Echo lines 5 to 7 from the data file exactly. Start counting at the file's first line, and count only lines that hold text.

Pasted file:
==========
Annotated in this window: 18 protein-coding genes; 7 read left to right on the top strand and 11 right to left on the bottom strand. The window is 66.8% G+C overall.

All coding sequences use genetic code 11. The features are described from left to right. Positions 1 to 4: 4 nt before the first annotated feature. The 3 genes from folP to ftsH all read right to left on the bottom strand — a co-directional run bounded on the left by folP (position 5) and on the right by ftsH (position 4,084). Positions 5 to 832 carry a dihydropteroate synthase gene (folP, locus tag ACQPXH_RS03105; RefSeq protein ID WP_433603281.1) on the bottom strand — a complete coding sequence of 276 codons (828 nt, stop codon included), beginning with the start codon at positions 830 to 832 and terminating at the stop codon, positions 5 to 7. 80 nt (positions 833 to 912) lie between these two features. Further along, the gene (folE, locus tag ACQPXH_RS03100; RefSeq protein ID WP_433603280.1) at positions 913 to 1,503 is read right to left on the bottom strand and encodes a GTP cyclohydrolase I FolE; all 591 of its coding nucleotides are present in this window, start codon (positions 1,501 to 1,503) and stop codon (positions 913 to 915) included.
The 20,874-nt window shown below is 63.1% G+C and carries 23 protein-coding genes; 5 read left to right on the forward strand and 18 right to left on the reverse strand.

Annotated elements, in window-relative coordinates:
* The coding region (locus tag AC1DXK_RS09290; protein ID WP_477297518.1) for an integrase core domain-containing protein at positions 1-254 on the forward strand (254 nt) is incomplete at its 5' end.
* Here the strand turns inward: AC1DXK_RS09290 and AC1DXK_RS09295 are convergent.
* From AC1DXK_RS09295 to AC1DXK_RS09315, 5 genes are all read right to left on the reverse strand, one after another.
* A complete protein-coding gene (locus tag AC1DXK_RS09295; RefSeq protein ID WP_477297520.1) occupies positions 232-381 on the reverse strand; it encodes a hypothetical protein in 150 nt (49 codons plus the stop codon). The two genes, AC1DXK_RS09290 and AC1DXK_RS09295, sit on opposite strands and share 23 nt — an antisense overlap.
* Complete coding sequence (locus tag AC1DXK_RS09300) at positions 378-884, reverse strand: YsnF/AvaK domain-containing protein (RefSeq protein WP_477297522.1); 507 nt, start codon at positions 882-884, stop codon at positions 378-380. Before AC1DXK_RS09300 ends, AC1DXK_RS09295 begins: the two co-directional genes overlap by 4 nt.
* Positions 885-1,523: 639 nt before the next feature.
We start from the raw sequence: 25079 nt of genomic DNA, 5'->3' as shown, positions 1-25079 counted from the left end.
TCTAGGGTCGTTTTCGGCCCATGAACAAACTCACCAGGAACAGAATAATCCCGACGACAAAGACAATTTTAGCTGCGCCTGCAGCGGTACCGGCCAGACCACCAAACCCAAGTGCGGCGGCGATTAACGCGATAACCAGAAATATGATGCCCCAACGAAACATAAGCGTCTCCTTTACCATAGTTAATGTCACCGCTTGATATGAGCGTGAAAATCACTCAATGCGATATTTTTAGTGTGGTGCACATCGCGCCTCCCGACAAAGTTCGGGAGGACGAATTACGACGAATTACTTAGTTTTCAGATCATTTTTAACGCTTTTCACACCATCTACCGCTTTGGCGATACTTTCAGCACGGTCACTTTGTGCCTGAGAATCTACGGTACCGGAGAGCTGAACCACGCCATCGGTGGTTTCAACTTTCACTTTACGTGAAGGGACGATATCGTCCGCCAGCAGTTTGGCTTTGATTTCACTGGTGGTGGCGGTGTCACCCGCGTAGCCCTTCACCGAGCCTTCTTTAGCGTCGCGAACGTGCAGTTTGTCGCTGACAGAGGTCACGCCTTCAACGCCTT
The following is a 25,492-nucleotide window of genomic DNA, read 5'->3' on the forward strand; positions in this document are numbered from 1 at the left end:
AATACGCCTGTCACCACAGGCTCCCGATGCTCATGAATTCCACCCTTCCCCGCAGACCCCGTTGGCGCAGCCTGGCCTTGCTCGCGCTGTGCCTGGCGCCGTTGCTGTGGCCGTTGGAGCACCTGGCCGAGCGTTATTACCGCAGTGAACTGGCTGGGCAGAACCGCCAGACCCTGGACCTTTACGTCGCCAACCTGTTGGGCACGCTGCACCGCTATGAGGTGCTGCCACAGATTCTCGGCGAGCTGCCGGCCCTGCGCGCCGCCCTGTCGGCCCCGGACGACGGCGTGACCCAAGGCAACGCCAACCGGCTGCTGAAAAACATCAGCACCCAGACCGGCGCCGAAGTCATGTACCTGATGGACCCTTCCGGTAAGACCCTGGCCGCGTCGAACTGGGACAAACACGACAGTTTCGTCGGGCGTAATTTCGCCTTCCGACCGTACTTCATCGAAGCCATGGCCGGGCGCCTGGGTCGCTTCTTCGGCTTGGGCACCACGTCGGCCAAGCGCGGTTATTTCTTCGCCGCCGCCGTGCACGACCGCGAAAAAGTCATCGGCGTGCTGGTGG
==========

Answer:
* The coding region (locus tag AC1DXK_RS09290; protein ID WP_477297518.1) for an integrase core domain-containing protein at positions 1-254 on the forward strand (254 nt) is incomplete at its 5' end.
* Here the strand turns inward: AC1DXK_RS09290 and AC1DXK_RS09295 are convergent.
* From AC1DXK_RS09295 to AC1DXK_RS09315, 5 genes are all read right to left on the reverse strand, one after another.